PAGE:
During the first few days after young birds are hatched, the father brings them food, while the mother continues to remain on top of the nest to keep the nestlings warm; this is called brooding. You may notice the adults departing the nest with a white blob in their bills. These are fecal sacs, which the adults remove from the nest to keep it clean. During the nestling stage, the most important function of monitoring is to ensure that the nestlings aren't attacked by predators. House sparrows, raccoons, cats and even snakes will all prey on newly-born bluebirds.This is why it is so important to make use of predator guards. If you find an injured bluebird, or a bluebird that needs assistance you can take it to the nearest wildlife rehabilitation clinic found on this website's right column. ( A bluebird needs help) After approximately 20 days, the nestlings will become fledglings and leave the nest. If you make it to this stage, you will have successfully raised a new brood of bluebirds! Congratulations!! You are now a successful landlord Monitor to these once threaten species.
Dealing with nest parasites;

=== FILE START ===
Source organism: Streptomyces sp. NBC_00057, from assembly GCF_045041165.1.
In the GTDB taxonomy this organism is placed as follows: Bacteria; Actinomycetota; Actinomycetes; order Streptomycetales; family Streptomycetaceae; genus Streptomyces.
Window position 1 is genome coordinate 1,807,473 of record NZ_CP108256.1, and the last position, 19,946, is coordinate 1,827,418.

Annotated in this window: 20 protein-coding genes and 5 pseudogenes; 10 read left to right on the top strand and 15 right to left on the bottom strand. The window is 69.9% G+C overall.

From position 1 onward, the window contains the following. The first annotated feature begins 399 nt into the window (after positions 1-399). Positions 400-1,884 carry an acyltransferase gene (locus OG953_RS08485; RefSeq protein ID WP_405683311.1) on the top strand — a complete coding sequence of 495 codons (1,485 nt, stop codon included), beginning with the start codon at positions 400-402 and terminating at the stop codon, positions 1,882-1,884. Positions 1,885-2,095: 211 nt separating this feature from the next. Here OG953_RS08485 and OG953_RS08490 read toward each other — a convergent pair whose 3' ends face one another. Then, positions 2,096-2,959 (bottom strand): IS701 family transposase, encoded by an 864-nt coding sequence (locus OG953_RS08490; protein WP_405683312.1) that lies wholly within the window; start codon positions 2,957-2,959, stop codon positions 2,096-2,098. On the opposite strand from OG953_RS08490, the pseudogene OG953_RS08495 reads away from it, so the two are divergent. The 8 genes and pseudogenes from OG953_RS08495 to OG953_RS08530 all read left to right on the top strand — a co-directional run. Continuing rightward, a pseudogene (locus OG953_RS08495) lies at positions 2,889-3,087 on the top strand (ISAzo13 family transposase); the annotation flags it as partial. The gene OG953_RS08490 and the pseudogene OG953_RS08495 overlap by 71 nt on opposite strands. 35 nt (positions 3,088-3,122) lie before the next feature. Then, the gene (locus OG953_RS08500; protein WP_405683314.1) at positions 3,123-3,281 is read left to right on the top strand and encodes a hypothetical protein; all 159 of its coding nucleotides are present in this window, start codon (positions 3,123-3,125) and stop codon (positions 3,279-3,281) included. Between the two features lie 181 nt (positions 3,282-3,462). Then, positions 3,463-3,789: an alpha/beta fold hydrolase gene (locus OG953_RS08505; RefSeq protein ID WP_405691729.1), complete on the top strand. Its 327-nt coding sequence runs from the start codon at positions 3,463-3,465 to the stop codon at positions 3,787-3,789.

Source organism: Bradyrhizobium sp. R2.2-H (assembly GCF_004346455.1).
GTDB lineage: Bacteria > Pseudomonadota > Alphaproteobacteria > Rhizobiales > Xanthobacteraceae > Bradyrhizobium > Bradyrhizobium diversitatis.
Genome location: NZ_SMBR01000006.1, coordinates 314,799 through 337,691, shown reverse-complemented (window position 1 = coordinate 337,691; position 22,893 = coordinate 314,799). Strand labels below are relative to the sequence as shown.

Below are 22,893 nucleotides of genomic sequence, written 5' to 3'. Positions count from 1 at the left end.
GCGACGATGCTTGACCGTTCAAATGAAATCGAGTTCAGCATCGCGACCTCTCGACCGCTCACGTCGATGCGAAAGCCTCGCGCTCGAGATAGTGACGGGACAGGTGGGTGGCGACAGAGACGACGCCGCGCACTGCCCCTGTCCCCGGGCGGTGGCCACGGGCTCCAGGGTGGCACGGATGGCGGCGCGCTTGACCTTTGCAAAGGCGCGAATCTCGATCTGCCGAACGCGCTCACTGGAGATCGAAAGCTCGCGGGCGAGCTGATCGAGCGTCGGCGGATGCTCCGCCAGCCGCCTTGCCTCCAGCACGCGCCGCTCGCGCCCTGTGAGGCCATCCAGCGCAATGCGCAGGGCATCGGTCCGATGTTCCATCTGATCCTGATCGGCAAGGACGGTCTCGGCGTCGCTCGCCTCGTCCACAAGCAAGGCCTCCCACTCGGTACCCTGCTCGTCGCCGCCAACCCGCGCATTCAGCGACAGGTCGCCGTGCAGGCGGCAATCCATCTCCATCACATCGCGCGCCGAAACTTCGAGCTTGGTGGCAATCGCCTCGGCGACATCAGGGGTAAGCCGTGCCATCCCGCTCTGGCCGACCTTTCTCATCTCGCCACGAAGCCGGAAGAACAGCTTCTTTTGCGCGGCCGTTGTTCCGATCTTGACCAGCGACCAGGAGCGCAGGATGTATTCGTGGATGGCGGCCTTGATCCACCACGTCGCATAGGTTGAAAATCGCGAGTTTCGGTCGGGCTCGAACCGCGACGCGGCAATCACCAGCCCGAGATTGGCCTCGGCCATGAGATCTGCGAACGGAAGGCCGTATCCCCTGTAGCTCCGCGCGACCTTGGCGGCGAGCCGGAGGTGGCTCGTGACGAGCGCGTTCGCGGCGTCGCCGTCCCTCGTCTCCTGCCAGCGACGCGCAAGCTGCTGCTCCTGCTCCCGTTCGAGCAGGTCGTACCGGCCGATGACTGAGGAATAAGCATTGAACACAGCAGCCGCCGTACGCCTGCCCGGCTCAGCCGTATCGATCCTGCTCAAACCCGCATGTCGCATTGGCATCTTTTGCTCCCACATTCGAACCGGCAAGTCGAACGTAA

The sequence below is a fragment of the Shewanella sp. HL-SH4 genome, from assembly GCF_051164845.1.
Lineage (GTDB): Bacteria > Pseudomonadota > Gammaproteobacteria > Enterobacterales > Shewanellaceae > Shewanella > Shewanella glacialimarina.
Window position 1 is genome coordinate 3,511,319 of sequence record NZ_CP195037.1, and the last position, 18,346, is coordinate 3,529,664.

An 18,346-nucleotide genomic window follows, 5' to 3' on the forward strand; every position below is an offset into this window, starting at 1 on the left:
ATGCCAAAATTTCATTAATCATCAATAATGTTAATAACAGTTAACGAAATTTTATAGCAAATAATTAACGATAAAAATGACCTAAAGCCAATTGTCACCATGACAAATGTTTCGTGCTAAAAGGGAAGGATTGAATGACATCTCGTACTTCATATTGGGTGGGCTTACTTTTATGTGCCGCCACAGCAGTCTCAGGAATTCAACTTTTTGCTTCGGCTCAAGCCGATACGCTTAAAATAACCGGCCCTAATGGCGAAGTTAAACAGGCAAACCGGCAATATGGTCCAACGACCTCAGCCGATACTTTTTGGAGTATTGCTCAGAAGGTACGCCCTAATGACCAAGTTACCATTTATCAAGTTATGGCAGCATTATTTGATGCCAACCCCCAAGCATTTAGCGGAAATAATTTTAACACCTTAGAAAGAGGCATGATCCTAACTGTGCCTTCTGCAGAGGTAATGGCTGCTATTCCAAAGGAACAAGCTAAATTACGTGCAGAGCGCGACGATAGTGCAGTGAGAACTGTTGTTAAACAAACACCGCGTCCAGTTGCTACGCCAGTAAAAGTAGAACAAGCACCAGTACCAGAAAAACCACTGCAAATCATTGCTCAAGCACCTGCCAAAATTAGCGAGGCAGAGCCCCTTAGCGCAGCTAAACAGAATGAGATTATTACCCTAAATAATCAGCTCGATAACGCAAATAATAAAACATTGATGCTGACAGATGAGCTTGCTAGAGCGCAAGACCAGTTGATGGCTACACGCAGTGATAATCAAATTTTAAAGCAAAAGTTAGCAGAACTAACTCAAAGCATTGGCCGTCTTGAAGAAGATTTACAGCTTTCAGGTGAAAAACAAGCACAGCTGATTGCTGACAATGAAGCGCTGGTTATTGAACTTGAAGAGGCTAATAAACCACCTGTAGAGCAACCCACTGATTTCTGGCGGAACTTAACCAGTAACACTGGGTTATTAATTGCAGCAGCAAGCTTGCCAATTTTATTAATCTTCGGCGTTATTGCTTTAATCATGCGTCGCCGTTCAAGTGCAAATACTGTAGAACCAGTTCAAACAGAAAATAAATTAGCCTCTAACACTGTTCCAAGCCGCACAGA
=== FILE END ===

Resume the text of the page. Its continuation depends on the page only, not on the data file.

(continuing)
At least 2500 species of mites from 40 families are closely associated with birds, occupying all conceivable habitats in the nests and on the bodies of their hosts. No avian is free from a mite. Bird mites can be divided into those that dwell primarily in, or near, the nest and those that reside mainly on the body of the host. The best studied nest-dwelling mites are blood feeders from the genera Dermanyssus and Ornithonyssus (shown here is a micrograph of a female Ornithonyssus bursa, a common nest parasite of passerines. These mites have short generation times and can rapidly build-up huge populations. For example, half a million northern fowl mites have been extracted from a single nest. Blood-feeding nest mites can reduce the reproductive success of their hosts by slowing development or even killing chicks.